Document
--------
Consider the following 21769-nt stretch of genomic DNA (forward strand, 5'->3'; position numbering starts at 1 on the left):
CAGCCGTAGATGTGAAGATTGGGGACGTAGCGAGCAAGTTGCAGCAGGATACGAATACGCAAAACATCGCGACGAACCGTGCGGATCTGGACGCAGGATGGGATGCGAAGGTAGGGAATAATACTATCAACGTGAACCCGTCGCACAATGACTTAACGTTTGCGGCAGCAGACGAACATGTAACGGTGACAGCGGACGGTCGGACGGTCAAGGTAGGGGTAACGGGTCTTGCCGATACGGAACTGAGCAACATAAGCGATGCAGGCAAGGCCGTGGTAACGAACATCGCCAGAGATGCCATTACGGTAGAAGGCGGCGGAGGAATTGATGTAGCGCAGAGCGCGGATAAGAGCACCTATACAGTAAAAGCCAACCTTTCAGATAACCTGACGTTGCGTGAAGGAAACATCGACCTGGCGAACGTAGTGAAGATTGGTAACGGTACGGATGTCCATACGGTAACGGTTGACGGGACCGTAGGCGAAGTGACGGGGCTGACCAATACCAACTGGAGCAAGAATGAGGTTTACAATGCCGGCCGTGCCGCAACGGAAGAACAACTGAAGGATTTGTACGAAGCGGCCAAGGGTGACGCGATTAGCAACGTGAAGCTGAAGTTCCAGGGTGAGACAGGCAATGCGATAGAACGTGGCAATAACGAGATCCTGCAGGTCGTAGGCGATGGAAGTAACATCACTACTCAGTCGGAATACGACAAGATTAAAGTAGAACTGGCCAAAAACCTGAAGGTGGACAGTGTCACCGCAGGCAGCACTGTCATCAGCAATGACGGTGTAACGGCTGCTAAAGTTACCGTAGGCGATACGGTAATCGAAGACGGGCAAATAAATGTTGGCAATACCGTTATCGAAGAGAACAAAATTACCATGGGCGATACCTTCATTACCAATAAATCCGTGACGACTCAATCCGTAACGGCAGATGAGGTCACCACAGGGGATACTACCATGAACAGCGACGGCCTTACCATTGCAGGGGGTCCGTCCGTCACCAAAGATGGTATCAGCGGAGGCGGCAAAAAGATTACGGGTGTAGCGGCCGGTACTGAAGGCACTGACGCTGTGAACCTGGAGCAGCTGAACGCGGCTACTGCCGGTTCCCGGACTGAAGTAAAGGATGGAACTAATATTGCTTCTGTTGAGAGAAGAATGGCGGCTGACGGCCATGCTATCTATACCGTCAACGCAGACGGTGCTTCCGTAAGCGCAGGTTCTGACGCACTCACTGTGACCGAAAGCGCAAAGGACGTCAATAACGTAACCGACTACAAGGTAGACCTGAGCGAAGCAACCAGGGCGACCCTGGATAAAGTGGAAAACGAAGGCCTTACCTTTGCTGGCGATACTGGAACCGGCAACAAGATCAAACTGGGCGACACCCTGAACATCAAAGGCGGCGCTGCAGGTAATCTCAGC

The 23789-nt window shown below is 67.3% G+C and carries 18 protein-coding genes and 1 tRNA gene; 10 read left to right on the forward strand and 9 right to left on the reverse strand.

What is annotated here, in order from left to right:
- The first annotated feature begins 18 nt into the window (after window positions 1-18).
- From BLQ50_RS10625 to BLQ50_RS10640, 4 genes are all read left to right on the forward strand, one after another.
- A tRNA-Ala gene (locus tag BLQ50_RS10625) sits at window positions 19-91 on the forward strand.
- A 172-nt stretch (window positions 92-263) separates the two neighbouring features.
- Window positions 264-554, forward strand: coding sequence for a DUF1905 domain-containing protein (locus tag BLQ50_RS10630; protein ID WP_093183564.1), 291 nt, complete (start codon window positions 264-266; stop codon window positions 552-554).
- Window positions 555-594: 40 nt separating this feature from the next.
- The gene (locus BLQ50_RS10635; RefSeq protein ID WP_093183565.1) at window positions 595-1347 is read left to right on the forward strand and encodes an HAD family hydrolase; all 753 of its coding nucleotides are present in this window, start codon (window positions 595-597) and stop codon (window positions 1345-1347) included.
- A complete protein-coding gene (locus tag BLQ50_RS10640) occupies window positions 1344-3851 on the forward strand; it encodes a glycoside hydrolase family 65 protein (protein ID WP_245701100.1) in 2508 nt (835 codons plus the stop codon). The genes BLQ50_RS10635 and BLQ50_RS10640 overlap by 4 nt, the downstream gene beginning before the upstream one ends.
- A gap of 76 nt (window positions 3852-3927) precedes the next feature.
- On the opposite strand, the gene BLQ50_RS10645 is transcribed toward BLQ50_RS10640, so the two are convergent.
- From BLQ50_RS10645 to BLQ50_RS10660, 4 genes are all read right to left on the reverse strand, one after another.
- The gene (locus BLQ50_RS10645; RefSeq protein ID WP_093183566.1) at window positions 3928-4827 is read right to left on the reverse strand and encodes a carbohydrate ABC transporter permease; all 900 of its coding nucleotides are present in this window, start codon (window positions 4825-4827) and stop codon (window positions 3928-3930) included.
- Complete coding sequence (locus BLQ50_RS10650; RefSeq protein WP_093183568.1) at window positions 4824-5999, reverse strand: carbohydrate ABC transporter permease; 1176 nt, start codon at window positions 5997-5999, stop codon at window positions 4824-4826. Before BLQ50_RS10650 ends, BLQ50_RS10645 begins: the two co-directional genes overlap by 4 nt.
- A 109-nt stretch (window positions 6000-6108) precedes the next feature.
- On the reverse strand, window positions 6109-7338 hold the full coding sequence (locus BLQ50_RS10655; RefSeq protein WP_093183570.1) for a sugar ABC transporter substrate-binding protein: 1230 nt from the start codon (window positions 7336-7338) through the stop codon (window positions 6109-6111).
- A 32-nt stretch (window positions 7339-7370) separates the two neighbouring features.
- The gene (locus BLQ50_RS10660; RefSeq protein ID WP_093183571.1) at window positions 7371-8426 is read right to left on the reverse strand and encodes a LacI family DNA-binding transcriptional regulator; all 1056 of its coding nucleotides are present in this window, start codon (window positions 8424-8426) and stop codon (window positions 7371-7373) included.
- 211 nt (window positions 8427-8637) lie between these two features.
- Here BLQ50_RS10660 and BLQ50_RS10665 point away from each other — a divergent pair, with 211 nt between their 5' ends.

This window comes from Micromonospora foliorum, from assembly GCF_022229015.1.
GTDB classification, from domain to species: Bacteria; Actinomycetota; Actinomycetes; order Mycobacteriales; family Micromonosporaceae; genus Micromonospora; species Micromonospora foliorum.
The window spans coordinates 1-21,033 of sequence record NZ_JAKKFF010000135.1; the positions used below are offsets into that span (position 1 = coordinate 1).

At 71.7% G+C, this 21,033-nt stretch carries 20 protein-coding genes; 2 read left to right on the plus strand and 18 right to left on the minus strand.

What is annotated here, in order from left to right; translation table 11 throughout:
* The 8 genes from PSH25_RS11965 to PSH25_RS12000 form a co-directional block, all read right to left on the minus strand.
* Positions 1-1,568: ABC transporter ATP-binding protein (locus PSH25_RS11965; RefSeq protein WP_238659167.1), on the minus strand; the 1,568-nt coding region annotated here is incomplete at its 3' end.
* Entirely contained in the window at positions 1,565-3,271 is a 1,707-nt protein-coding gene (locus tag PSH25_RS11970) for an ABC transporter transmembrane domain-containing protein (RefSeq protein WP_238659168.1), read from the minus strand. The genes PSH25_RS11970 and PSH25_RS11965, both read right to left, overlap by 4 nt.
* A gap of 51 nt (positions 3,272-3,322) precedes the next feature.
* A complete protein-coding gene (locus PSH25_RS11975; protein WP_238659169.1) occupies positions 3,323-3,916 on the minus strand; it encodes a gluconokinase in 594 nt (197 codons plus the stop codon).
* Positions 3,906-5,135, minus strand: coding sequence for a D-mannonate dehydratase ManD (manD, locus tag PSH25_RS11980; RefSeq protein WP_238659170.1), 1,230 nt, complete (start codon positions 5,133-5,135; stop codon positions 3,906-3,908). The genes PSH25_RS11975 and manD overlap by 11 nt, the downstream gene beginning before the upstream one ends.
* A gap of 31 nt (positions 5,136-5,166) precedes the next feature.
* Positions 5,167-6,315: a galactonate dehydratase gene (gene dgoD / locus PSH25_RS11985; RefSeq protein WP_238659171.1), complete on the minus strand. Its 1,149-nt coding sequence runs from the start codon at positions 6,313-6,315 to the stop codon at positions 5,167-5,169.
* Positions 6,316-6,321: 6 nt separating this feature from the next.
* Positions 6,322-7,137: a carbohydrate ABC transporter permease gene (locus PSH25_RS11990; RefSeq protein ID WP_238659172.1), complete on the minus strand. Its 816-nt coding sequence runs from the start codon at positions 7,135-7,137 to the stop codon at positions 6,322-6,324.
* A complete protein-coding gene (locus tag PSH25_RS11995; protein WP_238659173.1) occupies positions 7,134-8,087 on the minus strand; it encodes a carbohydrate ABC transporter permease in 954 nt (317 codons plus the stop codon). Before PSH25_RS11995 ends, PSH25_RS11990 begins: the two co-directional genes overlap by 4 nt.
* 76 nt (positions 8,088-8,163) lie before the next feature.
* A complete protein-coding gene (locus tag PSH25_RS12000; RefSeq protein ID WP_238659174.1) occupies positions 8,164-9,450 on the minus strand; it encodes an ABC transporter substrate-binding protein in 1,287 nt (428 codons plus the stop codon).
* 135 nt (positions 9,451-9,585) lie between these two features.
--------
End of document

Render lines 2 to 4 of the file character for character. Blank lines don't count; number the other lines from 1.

CAGCCGTAGATGTGAAGATTGGGGACGTAGCGAGCAAGTTGCAGCAGGATACGAATACGCAAAACATCGCGACGAACCGTGCGGATCTGGACGCAGGATGGGATGCGAAGGTAGGGAATAATACTATCAACGTGAACCCGTCGCACAATGACTTAACGTTTGCGGCAGCAGACGAACATGTAACGGTGACAGCGGACGGTCGGACGGTCAAGGTAGGGGTAACGGGTCTTGCCGATACGGAACTGAGCAACATAAGCGATGCAGGCAAGGCCGTGGTAACGAACATCGCCAGAGATGCCATTACGGTAGAAGGCGGCGGAGGAATTGATGTAGCGCAGAGCGCGGATAAGAGCACCTATACAGTAAAAGCCAACCTTTCAGATAACCTGACGTTGCGTGAAGGAAACATCGACCTGGCGAACGTAGTGAAGATTGGTAACGGTACGGATGTCCATACGGTAACGGTTGACGGGACCGTAGGCGAAGTGACGGGGCTGACCAATACCAACTGGAGCAAGAATGAGGTTTACAATGCCGGCCGTGCCGCAACGGAAGAACAACTGAAGGATTTGTACGAAGCGGCCAAGGGTGACGCGATTAGCAACGTGAAGCTGAAGTTCCAGGGTGAGACAGGCAATGCGATAGAACGTGGCAATAACGAGATCCTGCAGGTCGTAGGCGATGGAAGTAACATCACTACTCAGTCGGAATACGACAAGATTAAAGTAGAACTGGCCAAAAACCTGAAGGTGGACAGTGTCACCGCAGGCAGCACTGTCATCAGCAATGACGGTGTAACGGCTGCTAAAGTTACCGTAGGCGATACGGTAATCGAAGACGGGCAAATAAATGTTGGCAATACCGTTATCGAAGAGAACAAAATTACCATGGGCGATACCTTCATTACCAATAAATCCGTGACGACTCAATCCGTAACGGCAGATGAGGTCACCACAGGGGATACTACCATGAACAGCGACGGCCTTACCATTGCAGGGGGTCCGTCCGTCACCAAAGATGGTATCAGCGGAGGCGGCAAAAAGATTACGGGTGTAGCGGCCGGTACTGAAGGCACTGACGCTGTGAACCTGGAGCAGCTGAACGCGGCTACTGCCGGTTCCCGGACTGAAGTAAAGGATGGAACTAATATTGCTTCTGTTGAGAGAAGAATGGCGGCTGACGGCCATGCTATCTATACCGTCAACGCAGACGGTGCTTCCGTAAGCGCAGGTTCTGACGCACTCACTGTGACCGAAAGCGCAAAGGACGTCAATAACGTAACCGACTACAAGGTAGACCTGAGCGAAGCAACCAGGGCGACCCTGGATAAAGTGGAAAACGAAGGCCTTACCTTTGCTGGCGATACTGGAACCGGCAACAAGATCAAACTGGGCGACACCCTGAACATCAAAGGCGGCGCTGCAGGTAATCTCAGC

The 23789-nt window shown below is 67.3% G+C and carries 18 protein-coding genes and 1 tRNA gene; 10 read left to right on the forward strand and 9 right to left on the reverse strand.

What is annotated here, in order from left to right: